UBC entrepreneurs join fight against plastic pollution

Research Excellence | Strategy 9: Knowledge Exchange
Theme: Innovation
Jordan MacKenzie (left) and Rami Younes (right) showing a sheet of Bioform’s bioplastic | Photo credit: Michael Buchen

The end of plastic pollution—in the oceans, on land and in our air—could be within reach with two UBC ventures working hard on solutions that could make this vision a reality.

“Tonnes of plastic waste pollute our land and oceans,” says Dr. Jordan MacKenzie, co-founder and CEO of Bioform Technologies, a UBC start-up that is working on bringing a completely compostable bioplastic to the market. “We use the world’s most regenerative materials to create products that sustainably eliminate plastic waste without the green premium.”

Dr. MacKenzie holds a PhD in fluid mechanics and developed the technology during his time as research associate at the Department of Chemical and Biological Engineering with professor Dr. Mark Martinez, co-founder of Bioform.

Bioform turns kelp and wood fibre—both materials plentiful in BC—into thin but durable bioplastic films that can be directly used for applications like agricultural mulch film, used to regulate soil moisture and protect crops, or rigid packaging products such as beverage lids and takeout containers.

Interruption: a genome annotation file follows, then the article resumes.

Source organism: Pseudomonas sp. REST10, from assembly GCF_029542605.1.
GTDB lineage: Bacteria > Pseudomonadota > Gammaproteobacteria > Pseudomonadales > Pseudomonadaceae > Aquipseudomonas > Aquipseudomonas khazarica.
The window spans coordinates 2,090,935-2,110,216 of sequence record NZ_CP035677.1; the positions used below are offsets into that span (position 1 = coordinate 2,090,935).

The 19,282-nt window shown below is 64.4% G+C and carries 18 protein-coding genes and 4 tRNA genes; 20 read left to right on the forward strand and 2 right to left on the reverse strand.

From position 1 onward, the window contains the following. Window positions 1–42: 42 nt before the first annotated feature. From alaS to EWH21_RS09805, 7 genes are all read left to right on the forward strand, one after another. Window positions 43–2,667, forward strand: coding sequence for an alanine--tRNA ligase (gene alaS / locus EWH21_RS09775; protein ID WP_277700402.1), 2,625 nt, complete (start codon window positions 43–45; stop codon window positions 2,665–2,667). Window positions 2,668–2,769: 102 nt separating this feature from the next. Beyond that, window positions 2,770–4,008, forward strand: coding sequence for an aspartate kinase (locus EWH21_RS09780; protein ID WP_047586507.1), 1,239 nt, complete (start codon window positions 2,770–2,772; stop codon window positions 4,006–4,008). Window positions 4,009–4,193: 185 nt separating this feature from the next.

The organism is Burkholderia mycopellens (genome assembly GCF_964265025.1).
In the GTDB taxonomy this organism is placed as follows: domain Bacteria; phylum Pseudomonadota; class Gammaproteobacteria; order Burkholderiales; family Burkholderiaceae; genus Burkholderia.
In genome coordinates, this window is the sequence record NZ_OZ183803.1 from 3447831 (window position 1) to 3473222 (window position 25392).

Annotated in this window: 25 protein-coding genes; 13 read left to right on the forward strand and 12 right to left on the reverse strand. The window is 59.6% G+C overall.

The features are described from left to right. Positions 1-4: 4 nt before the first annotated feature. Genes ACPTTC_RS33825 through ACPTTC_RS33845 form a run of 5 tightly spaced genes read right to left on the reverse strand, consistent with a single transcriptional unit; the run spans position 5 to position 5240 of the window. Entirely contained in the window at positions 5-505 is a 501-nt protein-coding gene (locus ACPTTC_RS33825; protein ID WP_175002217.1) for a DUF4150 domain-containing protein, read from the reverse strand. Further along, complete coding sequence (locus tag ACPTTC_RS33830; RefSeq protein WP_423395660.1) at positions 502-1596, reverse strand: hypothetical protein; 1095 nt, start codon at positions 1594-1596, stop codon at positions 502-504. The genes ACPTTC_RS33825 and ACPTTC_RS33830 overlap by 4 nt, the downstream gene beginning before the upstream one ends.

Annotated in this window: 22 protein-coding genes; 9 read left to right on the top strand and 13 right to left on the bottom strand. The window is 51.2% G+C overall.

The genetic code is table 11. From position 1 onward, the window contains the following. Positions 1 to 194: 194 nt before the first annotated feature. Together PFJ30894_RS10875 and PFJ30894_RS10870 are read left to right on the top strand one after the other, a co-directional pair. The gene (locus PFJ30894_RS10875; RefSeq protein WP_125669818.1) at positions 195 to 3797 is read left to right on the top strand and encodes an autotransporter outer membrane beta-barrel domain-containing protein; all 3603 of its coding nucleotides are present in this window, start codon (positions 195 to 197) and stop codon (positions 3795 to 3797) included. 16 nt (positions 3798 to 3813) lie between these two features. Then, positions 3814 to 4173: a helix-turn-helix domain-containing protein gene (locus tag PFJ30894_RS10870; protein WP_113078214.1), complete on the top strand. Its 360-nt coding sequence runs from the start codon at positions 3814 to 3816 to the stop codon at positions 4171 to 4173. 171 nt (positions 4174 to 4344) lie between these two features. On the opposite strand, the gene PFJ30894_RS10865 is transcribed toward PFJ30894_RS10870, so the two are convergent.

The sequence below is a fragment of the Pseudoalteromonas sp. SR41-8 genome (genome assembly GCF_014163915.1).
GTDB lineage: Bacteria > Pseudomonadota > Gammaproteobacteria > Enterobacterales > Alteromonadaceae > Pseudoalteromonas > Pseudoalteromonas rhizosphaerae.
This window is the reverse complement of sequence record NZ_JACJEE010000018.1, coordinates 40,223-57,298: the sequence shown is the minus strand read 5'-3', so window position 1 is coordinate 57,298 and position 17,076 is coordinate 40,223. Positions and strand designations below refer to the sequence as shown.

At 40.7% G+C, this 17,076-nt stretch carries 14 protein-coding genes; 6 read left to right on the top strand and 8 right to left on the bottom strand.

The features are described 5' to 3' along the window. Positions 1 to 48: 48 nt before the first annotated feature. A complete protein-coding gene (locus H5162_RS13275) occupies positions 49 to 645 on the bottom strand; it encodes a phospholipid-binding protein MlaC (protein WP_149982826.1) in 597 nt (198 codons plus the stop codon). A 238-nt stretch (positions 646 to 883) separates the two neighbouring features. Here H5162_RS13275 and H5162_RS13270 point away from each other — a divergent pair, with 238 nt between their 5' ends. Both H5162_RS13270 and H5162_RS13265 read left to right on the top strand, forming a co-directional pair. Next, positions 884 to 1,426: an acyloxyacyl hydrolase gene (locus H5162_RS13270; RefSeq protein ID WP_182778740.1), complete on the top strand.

Bioform’s bioplastic decomposes quickly under normal household conditions | Photo credit: Kai Jacobson/UBC Applied Science

Where Bioform looks to eliminate non-recyclable plastics, another UBC venture, A2O Advanced Materials Inc., offers a different approach to promoting sustainability through a new class of materials that make products that work longer and more efficiently.

The A2O team is testing a class of novel polymers that when added to other products like marine paints and industrial coatings can make them self-healing and weather-resistant, increasing their lifespan.

“You could almost call these materials alive. They have the ability to respond to stimuli and are self-healing,” says A2O co-founder Dr. Damon Gilmour, a UBC postdoctoral fellow in the Department of Chemistry.

A2O co-founder Dr. Damon Gilmour shows a novel polymer that can make products like marine paints and industrial coatings self-healing and weather-resistant | Photo credit: Paul Joseph/UBC Applied Science

Both Bioform and A2O received support from entrepreneurship@UBC, which brings entrepreneurial thinking and leadership skills to help promising UBC start-ups unlock their potential.

“Since its inception in 2013, entrepreneurship@UBC has mobilized UBC innovation, helping to translate the university’s leading-edge research into tangible impact through the creation of ventures,” says Dr. Sean Lumb, interim managing director with e@UBC. “It’s exciting to see transformative ventures such as A2O and Bioform now bringing their solutions to market and solving some of the world’s most pressing issues.”

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